Night out

I’ve got a few ideas rolling around in my head this morning that I haven’t quite got straightened into a logical mode, so if today’s thoughts seem a bit random then bear with me.

Pancake day and I have our two year old sitting on my knee eating Nutella pancake in the kitchen. An unexpected phone call, inviting me to a surprise ‘do’ in celebration of an ex colleague who is still working in the same place after 30 years. I’m a little taken aback, but agree to go.

I volunteer to chauffeur, it’s still lent and I offer my services to two neighbours who I know have also had the same invite, unfortunately one has to decline on the day as he has developed a cough, it wouldn’t look good if an retired GP infected the present practice with potential Coronavirus. A shame though as he is a major player.

The venue is a little unexpected, it’s outside. I’ve not chosen my outfit well. I’ve a heavy coat, that under the infra red heaters is too hot, ( and fuels my own power surges) and a dress that’s a bit flimsy for the night air. There is lots of fizz and canapés but I go to the bar for a Diet Coke and slowly watch the alcohol take hold.

I was once very much apart of this gang, but of course the dynamics have moved on. I spent a big part of my working life as a Practice nurse and have many stories to tell.

But tonight I am greeted with sympathetic looks and comments about my present situation which I try to swiftly volley, to talk about more interesting subjects and ‘the virus’. Here an off duty surgery, in the thick of it all, but as far as I could see taking a pragmatic and sensible view, following the government guidelines and adapting to changes.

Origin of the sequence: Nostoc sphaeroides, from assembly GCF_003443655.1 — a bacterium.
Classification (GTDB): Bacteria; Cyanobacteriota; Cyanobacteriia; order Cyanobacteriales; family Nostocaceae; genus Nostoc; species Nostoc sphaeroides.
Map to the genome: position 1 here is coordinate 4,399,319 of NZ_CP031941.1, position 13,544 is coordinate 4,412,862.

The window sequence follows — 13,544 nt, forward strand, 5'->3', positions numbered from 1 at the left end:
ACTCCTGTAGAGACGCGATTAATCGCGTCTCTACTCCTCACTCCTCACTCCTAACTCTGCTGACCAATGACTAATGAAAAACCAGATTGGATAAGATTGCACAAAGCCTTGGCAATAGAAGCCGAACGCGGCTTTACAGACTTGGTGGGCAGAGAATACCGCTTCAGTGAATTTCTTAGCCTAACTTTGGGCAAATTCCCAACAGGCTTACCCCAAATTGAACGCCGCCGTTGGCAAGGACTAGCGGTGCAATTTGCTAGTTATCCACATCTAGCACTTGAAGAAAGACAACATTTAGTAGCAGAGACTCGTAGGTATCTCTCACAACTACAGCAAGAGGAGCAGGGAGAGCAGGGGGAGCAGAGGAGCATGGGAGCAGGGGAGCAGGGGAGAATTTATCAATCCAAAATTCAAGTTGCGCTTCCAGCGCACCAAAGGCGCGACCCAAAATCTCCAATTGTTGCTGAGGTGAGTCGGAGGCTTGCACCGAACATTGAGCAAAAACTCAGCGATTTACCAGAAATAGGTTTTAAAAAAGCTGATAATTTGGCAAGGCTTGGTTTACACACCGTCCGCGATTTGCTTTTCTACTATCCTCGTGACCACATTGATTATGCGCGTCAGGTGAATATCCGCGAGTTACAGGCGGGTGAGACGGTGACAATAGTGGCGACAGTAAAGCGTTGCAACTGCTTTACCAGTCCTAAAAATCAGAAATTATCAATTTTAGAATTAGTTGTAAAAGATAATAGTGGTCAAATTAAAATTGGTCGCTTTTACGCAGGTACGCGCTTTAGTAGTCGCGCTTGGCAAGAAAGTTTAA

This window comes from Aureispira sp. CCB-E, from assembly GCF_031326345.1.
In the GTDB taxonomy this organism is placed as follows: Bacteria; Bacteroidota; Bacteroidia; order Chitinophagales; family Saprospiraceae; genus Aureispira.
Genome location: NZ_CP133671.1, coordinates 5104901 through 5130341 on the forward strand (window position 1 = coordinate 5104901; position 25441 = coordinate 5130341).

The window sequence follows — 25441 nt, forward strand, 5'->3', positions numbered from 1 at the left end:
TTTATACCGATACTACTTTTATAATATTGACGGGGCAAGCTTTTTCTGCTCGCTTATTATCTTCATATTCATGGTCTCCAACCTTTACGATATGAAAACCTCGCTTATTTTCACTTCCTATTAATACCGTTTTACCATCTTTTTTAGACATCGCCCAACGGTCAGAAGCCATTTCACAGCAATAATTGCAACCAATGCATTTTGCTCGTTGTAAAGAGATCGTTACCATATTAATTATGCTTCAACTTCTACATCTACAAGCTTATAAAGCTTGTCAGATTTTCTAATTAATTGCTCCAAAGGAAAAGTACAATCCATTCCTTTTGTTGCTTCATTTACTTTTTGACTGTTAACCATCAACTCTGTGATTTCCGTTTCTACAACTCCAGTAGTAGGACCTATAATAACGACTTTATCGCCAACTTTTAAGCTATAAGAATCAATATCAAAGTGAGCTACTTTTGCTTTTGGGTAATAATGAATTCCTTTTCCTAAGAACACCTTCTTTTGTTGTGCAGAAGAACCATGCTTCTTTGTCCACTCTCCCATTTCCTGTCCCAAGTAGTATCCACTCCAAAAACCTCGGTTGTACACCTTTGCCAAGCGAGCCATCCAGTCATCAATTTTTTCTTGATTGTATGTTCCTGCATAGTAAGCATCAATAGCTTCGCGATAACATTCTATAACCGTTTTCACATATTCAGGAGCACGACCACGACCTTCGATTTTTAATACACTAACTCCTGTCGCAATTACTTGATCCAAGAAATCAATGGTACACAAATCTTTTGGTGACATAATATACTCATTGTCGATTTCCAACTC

Town is suspiciously eerie, we seem to be the only ones out, no problems parking anyway. I joke that charity shops will do well from the situation, everyone in self isolation is clearing out their drawers.

It’s always interesting wearing the halo of sobriety, and I have some lovely catch ups, which might well be forgotten by others. I’m looked up and down by a couple of people who have filled my boots, it seems my name is still referred to at times by the long-lasters.

There are congratulations, toasts to those who are no longer with us, and funny recaps of the thirty years of our principal lady. There have been so many changes so much water under the bridge.

Some people don’t engage, at least until I’m leaving. Maybe I should have made more effort. But I feel a sense of sadness. They don’t have a clue about my world, with the exception of one. She reads my blog, and the highlight of my night is when she tells me that it has changed her nursing practice. I invite her to share.

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